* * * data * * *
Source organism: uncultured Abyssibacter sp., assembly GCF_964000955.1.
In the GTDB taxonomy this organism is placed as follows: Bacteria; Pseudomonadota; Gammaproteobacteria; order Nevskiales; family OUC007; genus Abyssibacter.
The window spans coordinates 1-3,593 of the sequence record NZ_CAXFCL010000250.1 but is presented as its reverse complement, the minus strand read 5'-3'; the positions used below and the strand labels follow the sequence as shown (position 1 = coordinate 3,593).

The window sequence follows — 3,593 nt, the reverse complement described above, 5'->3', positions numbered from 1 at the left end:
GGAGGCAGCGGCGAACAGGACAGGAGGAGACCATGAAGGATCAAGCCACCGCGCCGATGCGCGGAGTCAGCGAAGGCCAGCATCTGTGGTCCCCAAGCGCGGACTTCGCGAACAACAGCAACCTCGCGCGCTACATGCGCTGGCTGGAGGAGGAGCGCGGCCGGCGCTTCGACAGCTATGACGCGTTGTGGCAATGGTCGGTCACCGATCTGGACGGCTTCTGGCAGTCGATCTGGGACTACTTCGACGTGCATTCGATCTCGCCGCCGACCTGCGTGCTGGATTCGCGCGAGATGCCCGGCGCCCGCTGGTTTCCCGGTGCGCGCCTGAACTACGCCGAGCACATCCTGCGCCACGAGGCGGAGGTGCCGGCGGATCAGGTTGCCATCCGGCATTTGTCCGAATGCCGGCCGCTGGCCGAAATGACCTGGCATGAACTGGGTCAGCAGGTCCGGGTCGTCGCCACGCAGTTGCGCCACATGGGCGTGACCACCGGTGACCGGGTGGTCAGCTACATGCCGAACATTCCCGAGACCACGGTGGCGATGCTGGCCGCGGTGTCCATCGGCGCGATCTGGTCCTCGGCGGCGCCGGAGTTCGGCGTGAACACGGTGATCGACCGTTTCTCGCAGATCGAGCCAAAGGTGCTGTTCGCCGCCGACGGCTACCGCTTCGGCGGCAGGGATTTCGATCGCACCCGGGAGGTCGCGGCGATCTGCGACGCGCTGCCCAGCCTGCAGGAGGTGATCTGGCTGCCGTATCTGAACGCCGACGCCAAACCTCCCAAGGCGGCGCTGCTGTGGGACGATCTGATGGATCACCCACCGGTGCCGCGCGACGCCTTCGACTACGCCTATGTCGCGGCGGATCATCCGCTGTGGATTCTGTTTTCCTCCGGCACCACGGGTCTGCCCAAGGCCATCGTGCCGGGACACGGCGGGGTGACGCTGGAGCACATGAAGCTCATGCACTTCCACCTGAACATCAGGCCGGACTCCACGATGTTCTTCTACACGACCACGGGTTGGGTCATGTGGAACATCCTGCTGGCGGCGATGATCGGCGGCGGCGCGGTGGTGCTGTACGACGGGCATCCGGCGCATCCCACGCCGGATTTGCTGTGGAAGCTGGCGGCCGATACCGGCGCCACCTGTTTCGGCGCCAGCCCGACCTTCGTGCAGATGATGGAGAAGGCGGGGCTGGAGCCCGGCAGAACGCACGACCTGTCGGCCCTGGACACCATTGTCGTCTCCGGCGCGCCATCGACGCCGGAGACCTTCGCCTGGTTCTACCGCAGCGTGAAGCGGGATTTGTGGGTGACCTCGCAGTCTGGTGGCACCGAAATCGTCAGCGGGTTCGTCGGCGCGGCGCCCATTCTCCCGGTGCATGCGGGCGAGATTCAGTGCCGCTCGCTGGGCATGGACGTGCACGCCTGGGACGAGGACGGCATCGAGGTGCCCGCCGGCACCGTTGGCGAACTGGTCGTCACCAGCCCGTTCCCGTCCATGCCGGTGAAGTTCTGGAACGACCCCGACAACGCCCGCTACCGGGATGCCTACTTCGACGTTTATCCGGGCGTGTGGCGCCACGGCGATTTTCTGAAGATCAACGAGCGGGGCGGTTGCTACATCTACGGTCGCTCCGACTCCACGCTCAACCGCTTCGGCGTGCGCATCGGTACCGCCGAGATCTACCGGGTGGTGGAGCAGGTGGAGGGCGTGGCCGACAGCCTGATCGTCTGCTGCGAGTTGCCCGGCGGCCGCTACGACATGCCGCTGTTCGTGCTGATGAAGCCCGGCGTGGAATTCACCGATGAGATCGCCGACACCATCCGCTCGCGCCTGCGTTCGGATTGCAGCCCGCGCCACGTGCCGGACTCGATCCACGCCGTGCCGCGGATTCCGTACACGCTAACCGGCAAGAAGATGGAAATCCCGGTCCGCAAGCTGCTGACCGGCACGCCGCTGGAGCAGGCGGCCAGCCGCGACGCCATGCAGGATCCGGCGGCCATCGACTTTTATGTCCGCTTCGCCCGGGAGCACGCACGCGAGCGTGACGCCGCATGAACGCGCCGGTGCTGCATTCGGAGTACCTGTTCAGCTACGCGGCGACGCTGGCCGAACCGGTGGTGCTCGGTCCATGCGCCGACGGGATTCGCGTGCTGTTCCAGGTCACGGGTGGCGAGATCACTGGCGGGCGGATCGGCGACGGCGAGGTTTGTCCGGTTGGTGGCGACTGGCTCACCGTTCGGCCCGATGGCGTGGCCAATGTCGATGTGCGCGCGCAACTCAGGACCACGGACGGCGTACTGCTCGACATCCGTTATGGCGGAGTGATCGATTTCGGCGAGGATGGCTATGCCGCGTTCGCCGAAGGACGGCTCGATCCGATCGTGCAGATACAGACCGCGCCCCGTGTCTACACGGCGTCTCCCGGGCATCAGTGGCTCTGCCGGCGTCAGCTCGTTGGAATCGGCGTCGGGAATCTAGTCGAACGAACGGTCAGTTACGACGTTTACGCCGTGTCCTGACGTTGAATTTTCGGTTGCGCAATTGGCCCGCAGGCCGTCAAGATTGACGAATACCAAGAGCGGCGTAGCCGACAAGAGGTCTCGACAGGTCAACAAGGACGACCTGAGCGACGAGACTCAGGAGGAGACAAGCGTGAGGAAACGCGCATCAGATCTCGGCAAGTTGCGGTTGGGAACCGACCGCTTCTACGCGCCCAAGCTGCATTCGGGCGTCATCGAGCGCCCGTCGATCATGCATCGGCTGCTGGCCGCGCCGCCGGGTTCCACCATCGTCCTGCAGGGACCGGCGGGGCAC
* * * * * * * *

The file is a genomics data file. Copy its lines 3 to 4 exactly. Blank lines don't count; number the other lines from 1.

The window spans coordinates 1-3,593 of the sequence record NZ_CAXFCL010000250.1 but is presented as its reverse complement, the minus strand read 5'-3'; the positions used below and the strand labels follow the sequence as shown (position 1 = coordinate 3,593).

The window sequence follows — 3,593 nt, the reverse complement described above, 5'->3', positions numbered from 1 at the left end: